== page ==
Commercial property rents poised to take off

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The Independent Online
TOM STEVENSON

City Editor

The commercial property market is poised to enjoy its highest growth in rents since the late 1980s boom, according to figures from a leading property industry consultant.

Healey & Baker expects rents for prime buildings to rise by 7.5 per cent, twice the rate of increase in 1995 and the best performance for seven years.

David Hutchings, head of investment research at the firm, said: "We expect 1996 to see continued low interest rates, sustained economic growth and low inflation.

"The three together should produce a healthier level of tenant demand and increase the numbers of buyers and sellers in the investment market."

If the property market does pick up, it will be a welcome relief to the industry which has struggled to come to terms with plunging activity levels and lower prices.

Firms of surveyors freely admit that they have been slow to adjust their cost bases to reflect what pessimists see as a permanent reduction in business.

Mr Hutchings added: "Optimism that rents should see a robust short-term recovery is now shared by many property-owners.

"Occupier sentiment and viewings are improving. Average yields are close to borrowing costs and bank finance for new developement is becoming available as the supply of quality real estate continues to shrink."

The figures from Healey & Baker chimed with a recent report from UBS, the broker, which forecast total returns from direct property investment this year of between 10 and 11 per cent, rising to 15 per cent in 1997.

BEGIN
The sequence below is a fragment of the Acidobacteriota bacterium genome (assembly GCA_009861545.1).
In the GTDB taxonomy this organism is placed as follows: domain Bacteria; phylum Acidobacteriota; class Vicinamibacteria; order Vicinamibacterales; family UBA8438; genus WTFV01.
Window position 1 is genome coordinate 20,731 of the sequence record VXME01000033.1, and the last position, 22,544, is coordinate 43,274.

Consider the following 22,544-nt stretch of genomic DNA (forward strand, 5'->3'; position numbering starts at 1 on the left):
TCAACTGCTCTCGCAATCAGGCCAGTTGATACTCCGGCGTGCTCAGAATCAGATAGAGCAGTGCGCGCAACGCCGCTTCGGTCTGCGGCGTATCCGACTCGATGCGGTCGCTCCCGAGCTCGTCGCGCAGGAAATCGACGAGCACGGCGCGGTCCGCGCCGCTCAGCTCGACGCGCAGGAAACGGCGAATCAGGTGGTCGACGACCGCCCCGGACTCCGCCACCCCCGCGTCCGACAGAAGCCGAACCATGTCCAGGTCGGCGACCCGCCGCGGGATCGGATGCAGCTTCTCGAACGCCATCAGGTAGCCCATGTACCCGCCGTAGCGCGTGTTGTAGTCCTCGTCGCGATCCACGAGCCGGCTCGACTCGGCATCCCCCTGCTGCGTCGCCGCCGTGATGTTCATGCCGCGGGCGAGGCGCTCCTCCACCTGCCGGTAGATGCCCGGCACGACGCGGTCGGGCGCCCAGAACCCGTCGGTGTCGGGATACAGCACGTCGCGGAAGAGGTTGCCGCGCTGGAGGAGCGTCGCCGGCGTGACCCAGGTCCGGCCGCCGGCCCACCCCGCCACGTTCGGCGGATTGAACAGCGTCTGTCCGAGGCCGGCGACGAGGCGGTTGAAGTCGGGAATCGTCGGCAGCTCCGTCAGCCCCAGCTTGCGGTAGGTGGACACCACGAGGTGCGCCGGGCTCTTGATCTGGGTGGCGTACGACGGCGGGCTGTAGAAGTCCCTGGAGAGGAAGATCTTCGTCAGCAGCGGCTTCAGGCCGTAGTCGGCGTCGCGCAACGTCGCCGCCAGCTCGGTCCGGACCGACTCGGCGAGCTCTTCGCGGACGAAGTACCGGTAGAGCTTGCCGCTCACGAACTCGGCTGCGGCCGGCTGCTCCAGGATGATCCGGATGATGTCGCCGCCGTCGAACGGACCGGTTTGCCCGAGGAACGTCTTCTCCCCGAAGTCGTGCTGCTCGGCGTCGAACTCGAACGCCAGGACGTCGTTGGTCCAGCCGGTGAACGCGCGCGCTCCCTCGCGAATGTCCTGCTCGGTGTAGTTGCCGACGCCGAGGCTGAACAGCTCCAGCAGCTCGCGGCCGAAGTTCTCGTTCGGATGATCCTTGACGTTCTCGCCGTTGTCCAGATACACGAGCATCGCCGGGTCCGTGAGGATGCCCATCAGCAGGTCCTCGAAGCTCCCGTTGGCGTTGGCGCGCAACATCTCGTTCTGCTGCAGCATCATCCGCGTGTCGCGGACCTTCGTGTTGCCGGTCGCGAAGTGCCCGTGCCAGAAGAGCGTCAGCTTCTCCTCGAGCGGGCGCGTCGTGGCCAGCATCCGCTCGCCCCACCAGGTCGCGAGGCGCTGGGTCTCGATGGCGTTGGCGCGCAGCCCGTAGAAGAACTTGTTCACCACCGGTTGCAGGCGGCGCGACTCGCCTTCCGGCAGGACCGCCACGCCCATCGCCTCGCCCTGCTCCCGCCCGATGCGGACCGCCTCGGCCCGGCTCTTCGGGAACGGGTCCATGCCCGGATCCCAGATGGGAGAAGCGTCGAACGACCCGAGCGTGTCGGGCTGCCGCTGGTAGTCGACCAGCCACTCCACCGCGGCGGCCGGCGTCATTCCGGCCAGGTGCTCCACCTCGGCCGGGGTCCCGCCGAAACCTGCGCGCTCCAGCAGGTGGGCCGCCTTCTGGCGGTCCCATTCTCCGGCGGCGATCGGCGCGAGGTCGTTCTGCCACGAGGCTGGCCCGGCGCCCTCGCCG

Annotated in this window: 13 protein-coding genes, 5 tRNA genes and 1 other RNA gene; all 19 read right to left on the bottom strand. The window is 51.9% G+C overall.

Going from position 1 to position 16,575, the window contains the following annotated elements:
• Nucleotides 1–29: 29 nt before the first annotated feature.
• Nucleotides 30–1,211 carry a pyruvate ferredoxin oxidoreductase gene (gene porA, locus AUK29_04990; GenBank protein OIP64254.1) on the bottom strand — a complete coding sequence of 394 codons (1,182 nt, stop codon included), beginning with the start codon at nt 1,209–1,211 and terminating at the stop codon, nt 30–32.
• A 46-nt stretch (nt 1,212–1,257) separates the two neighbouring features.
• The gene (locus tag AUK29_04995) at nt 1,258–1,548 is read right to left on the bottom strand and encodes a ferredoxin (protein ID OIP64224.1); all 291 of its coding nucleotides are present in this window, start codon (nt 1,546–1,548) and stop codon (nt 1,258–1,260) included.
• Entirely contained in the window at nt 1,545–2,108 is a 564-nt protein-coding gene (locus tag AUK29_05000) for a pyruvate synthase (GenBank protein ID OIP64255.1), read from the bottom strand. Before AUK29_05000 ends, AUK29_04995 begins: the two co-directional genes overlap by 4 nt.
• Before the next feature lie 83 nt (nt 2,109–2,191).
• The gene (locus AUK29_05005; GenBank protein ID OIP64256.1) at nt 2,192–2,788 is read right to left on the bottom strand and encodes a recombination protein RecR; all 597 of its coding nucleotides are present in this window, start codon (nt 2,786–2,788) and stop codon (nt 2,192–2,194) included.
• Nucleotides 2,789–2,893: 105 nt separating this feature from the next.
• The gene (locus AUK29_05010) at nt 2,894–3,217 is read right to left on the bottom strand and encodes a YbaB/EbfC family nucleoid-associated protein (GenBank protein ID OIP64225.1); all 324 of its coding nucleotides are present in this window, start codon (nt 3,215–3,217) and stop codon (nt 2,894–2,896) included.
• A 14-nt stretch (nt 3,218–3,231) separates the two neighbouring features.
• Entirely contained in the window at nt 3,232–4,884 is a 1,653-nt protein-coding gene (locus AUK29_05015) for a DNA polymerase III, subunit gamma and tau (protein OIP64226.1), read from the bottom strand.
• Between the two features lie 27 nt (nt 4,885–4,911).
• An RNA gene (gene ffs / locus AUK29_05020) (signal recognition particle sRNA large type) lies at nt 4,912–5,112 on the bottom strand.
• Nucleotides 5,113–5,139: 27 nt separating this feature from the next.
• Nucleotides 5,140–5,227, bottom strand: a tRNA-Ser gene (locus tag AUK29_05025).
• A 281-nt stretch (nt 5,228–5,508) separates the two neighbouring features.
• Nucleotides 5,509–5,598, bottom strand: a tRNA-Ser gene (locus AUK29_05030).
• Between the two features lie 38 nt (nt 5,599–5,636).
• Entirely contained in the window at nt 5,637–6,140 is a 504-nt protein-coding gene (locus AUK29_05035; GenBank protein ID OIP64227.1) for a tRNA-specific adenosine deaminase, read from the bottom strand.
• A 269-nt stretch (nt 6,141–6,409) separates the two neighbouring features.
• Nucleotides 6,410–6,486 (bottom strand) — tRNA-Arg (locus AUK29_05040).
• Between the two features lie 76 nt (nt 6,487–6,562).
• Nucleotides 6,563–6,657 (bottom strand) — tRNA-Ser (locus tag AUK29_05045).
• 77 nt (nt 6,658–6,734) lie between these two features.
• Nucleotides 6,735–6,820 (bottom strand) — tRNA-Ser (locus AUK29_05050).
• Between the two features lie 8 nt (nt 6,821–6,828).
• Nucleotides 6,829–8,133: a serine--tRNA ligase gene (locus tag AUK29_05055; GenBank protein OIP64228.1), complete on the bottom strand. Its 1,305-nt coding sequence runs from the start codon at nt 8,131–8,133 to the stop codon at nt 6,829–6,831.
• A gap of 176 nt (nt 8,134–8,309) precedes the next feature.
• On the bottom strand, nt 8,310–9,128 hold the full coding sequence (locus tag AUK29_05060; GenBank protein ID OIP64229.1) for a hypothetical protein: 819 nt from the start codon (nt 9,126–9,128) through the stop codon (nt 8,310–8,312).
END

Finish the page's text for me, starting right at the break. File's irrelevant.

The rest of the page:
That, the firm said, would compare with returns of only between 6 and 7 per cent from shares and it recommended institutions to increase their weightings in property. For many reasons, including the fundamental illiquidity of the property market, pension funds and insurance companies have been reducing the proportion of their assets represented by property for many years.

Institutions have also been put off by the poor long-term investment returns that property has offered in recent years. In the 1990s, so far, the annual average return on equities has been 12 per cent compared with just 4 per cent for property.

Bears of the sector believe that even if rents do start to rise again, capital values could continue to fall as the yields demanded by investors continue to rise.

The negative argument claims that with 25-year leases a relic of the past, and little inflation, buildings are now much more affected by maintenance costs, depreciation and obsolescence. That must be reflected in a higher income yield.

Grimley, another property consultancy, contributed to the bull argument last week, however, saying headline rents for central London properties had increased by 16 per cent over the past two years with rises of over 30 per cent in the City and Mayfair.

It added that employment forecasts for the next two-year period suggested a shortage of prime space would emerge, adding upward pressure to the best buildings.

That is a trend that has been evident for some months now as a two-tier market has emerged in the sector.

Older properties, without the facilities that modern organisations demand, are expected to face increasing difficulties and Grimley expects permanent over-supply to be a feature of the market.

That has led to an increase in attempts to convert older office buildings for other uses. Peninsular Heights, a conversion by Regalian of a Thames- side office tower into luxury flats, is one example.

Britannic Tower, former headquarters of BP in the City, was recently acquired by Wates for conversion into a mixed-use site.

Adding to the bullish assessments of the market's prospects, property agent Richard Ellis said this week that the central London office market had experienced its highest quarterly level of take-up of space for more than two years.

It also pointed to high levels of activity in the investment market.

According to John Slade, head of City investment: "The improvement in the central London investment and occupation markets reflects continued economic growth, with decisions which have been put on the back burner for some time now being made."

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